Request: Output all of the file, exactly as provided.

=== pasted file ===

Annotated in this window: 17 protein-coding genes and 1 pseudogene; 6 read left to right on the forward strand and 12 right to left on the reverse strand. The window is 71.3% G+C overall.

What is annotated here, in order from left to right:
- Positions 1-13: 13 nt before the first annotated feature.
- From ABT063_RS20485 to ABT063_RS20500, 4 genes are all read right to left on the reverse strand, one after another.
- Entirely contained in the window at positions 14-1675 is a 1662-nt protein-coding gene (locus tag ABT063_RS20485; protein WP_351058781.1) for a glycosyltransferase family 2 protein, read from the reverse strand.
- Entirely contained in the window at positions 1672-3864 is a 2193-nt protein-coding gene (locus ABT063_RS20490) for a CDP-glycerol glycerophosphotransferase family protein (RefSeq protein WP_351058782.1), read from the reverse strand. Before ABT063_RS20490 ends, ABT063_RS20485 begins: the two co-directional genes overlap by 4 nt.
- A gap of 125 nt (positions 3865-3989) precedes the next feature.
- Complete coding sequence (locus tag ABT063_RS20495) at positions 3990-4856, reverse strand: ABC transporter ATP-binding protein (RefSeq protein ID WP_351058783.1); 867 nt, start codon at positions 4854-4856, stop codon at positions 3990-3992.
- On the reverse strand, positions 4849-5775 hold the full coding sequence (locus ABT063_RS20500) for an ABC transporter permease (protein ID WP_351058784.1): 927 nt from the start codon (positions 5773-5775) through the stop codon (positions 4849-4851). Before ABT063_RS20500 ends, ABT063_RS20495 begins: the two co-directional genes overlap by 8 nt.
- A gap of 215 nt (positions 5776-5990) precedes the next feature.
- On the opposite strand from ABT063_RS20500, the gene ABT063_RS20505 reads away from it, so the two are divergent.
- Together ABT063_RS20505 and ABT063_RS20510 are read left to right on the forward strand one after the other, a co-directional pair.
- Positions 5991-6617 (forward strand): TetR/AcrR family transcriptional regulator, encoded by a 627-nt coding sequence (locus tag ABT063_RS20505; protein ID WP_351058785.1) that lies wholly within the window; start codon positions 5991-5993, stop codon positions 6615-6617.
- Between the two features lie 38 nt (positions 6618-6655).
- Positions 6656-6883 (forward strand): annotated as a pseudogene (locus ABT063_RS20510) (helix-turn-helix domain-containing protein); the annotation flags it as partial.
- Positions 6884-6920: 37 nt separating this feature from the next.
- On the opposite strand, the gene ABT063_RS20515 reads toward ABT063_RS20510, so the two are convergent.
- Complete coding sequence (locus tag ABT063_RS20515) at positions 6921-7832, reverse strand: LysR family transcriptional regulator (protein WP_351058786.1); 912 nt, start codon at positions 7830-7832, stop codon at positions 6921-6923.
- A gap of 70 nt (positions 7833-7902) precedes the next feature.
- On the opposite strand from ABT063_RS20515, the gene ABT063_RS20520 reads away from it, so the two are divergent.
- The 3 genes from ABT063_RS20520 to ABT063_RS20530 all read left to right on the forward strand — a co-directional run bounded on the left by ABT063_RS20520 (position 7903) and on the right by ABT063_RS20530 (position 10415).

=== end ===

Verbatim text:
Annotated in this window: 17 protein-coding genes and 1 pseudogene; 6 read left to right on the forward strand and 12 right to left on the reverse strand. The window is 71.3% G+C overall.

What is annotated here, in order from left to right:
- Positions 1-13: 13 nt before the first annotated feature.
- From ABT063_RS20485 to ABT063_RS20500, 4 genes are all read right to left on the reverse strand, one after another.
- Entirely contained in the window at positions 14-1675 is a 1662-nt protein-coding gene (locus tag ABT063_RS20485; protein WP_351058781.1) for a glycosyltransferase family 2 protein, read from the reverse strand.
- Entirely contained in the window at positions 1672-3864 is a 2193-nt protein-coding gene (locus ABT063_RS20490) for a CDP-glycerol glycerophosphotransferase family protein (RefSeq protein WP_351058782.1), read from the reverse strand. Before ABT063_RS20490 ends, ABT063_RS20485 begins: the two co-directional genes overlap by 4 nt.
- A gap of 125 nt (positions 3865-3989) precedes the next feature.
- Complete coding sequence (locus tag ABT063_RS20495) at positions 3990-4856, reverse strand: ABC transporter ATP-binding protein (RefSeq protein ID WP_351058783.1); 867 nt, start codon at positions 4854-4856, stop codon at positions 3990-3992.
- On the reverse strand, positions 4849-5775 hold the full coding sequence (locus ABT063_RS20500) for an ABC transporter permease (protein ID WP_351058784.1): 927 nt from the start codon (positions 5773-5775) through the stop codon (positions 4849-4851). Before ABT063_RS20500 ends, ABT063_RS20495 begins: the two co-directional genes overlap by 8 nt.
- A gap of 215 nt (positions 5776-5990) precedes the next feature.
- On the opposite strand from ABT063_RS20500, the gene ABT063_RS20505 reads away from it, so the two are divergent.
- Together ABT063_RS20505 and ABT063_RS20510 are read left to right on the forward strand one after the other, a co-directional pair.
- Positions 5991-6617 (forward strand): TetR/AcrR family transcriptional regulator, encoded by a 627-nt coding sequence (locus tag ABT063_RS20505; protein ID WP_351058785.1) that lies wholly within the window; start codon positions 5991-5993, stop codon positions 6615-6617.
- Between the two features lie 38 nt (positions 6618-6655).
- Positions 6656-6883 (forward strand): annotated as a pseudogene (locus ABT063_RS20510) (helix-turn-helix domain-containing protein); the annotation flags it as partial.
- Positions 6884-6920: 37 nt separating this feature from the next.
- On the opposite strand, the gene ABT063_RS20515 reads toward ABT063_RS20510, so the two are convergent.
- Complete coding sequence (locus tag ABT063_RS20515) at positions 6921-7832, reverse strand: LysR family transcriptional regulator (protein WP_351058786.1); 912 nt, start codon at positions 7830-7832, stop codon at positions 6921-6923.
- A gap of 70 nt (positions 7833-7902) precedes the next feature.
- On the opposite strand from ABT063_RS20515, the gene ABT063_RS20520 reads away from it, so the two are divergent.
- The 3 genes from ABT063_RS20520 to ABT063_RS20530 all read left to right on the forward strand — a co-directional run bounded on the left by ABT063_RS20520 (position 7903) and on the right by ABT063_RS20530 (position 10415).